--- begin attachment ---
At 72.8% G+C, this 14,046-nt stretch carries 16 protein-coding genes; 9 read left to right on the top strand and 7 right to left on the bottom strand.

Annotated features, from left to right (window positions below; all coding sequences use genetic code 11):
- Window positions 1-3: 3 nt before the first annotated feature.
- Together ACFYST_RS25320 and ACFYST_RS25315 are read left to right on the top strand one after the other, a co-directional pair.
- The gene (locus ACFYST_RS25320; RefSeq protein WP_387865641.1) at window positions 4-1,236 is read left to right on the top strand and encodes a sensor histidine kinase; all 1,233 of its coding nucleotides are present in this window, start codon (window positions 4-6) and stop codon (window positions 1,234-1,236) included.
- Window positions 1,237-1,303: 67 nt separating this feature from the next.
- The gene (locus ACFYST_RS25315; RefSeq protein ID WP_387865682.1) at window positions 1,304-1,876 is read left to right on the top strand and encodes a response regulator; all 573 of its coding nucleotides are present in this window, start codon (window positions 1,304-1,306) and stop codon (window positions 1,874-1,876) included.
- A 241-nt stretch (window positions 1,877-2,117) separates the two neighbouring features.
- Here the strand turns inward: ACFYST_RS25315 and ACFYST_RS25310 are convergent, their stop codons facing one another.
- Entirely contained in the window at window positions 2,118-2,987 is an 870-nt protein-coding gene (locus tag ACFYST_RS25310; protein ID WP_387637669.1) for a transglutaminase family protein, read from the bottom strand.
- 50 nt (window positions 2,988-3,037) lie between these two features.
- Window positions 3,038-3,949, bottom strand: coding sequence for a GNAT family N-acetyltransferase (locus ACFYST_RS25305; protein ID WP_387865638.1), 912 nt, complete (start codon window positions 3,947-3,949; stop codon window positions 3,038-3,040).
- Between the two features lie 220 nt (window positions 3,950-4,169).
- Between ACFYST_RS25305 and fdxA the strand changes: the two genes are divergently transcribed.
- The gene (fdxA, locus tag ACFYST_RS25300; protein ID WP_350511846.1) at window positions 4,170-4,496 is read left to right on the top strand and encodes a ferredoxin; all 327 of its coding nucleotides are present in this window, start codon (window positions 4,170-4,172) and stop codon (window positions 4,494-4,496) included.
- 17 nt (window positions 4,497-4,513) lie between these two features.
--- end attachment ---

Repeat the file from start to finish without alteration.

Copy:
At 72.8% G+C, this 14,046-nt stretch carries 16 protein-coding genes; 9 read left to right on the top strand and 7 right to left on the bottom strand.

Annotated features, from left to right (window positions below; all coding sequences use genetic code 11):
- Window positions 1-3: 3 nt before the first annotated feature.
- Together ACFYST_RS25320 and ACFYST_RS25315 are read left to right on the top strand one after the other, a co-directional pair.
- The gene (locus ACFYST_RS25320; RefSeq protein WP_387865641.1) at window positions 4-1,236 is read left to right on the top strand and encodes a sensor histidine kinase; all 1,233 of its coding nucleotides are present in this window, start codon (window positions 4-6) and stop codon (window positions 1,234-1,236) included.
- Window positions 1,237-1,303: 67 nt separating this feature from the next.
- The gene (locus ACFYST_RS25315; RefSeq protein ID WP_387865682.1) at window positions 1,304-1,876 is read left to right on the top strand and encodes a response regulator; all 573 of its coding nucleotides are present in this window, start codon (window positions 1,304-1,306) and stop codon (window positions 1,874-1,876) included.
- A 241-nt stretch (window positions 1,877-2,117) separates the two neighbouring features.
- Here the strand turns inward: ACFYST_RS25315 and ACFYST_RS25310 are convergent, their stop codons facing one another.
- Entirely contained in the window at window positions 2,118-2,987 is an 870-nt protein-coding gene (locus tag ACFYST_RS25310; protein ID WP_387637669.1) for a transglutaminase family protein, read from the bottom strand.
- 50 nt (window positions 2,988-3,037) lie between these two features.
- Window positions 3,038-3,949, bottom strand: coding sequence for a GNAT family N-acetyltransferase (locus ACFYST_RS25305; protein ID WP_387865638.1), 912 nt, complete (start codon window positions 3,947-3,949; stop codon window positions 3,038-3,040).
- Between the two features lie 220 nt (window positions 3,950-4,169).
- Between ACFYST_RS25305 and fdxA the strand changes: the two genes are divergently transcribed.
- The gene (fdxA, locus tag ACFYST_RS25300; protein ID WP_350511846.1) at window positions 4,170-4,496 is read left to right on the top strand and encodes a ferredoxin; all 327 of its coding nucleotides are present in this window, start codon (window positions 4,170-4,172) and stop codon (window positions 4,494-4,496) included.
- 17 nt (window positions 4,497-4,513) lie between these two features.